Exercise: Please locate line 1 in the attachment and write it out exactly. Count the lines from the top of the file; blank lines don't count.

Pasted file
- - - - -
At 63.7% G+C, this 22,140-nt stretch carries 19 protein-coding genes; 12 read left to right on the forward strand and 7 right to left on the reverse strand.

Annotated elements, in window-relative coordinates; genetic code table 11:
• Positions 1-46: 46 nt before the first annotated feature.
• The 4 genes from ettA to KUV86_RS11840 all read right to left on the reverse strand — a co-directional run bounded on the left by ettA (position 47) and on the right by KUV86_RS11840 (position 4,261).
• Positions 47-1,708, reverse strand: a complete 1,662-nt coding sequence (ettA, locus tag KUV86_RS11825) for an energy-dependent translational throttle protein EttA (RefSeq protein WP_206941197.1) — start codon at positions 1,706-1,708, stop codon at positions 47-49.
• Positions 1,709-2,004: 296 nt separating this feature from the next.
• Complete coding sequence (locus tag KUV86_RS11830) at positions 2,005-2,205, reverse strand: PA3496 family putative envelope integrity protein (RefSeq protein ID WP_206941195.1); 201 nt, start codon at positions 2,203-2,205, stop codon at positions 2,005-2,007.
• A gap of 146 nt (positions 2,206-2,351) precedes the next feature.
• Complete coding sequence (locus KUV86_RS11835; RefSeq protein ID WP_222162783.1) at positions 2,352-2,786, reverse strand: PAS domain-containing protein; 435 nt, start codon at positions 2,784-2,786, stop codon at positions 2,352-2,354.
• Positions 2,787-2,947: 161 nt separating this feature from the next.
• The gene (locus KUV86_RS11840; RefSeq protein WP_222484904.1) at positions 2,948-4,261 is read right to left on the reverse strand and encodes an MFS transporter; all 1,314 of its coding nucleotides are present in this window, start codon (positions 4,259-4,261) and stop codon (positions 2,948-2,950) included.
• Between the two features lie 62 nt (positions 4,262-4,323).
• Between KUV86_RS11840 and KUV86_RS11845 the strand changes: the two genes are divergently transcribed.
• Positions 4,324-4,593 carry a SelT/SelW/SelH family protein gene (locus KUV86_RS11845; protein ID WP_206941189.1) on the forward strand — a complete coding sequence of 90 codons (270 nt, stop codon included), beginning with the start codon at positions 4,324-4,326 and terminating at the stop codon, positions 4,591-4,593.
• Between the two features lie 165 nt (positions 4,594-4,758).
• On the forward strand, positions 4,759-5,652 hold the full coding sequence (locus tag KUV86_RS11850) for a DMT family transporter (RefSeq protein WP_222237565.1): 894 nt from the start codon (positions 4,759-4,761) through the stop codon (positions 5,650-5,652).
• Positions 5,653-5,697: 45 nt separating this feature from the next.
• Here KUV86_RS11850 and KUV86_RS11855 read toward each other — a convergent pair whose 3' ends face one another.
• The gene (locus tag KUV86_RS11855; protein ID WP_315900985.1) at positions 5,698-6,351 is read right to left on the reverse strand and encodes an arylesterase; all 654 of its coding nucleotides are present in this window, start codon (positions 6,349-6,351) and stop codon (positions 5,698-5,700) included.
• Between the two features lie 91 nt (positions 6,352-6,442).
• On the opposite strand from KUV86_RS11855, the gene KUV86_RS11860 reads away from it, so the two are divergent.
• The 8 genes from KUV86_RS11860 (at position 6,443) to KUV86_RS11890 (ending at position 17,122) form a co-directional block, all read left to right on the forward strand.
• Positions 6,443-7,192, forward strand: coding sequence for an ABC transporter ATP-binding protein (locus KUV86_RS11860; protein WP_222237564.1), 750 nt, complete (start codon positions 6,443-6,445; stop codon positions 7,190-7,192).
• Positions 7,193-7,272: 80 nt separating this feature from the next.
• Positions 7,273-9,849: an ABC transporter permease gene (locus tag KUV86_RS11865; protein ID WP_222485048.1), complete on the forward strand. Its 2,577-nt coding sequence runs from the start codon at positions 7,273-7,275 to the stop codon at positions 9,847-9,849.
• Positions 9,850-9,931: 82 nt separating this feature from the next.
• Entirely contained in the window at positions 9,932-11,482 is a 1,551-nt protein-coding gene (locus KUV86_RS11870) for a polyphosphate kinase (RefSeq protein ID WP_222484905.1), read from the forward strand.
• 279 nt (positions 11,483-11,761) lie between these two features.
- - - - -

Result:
At 63.7% G+C, this 22,140-nt stretch carries 19 protein-coding genes; 12 read left to right on the forward strand and 7 right to left on the reverse strand.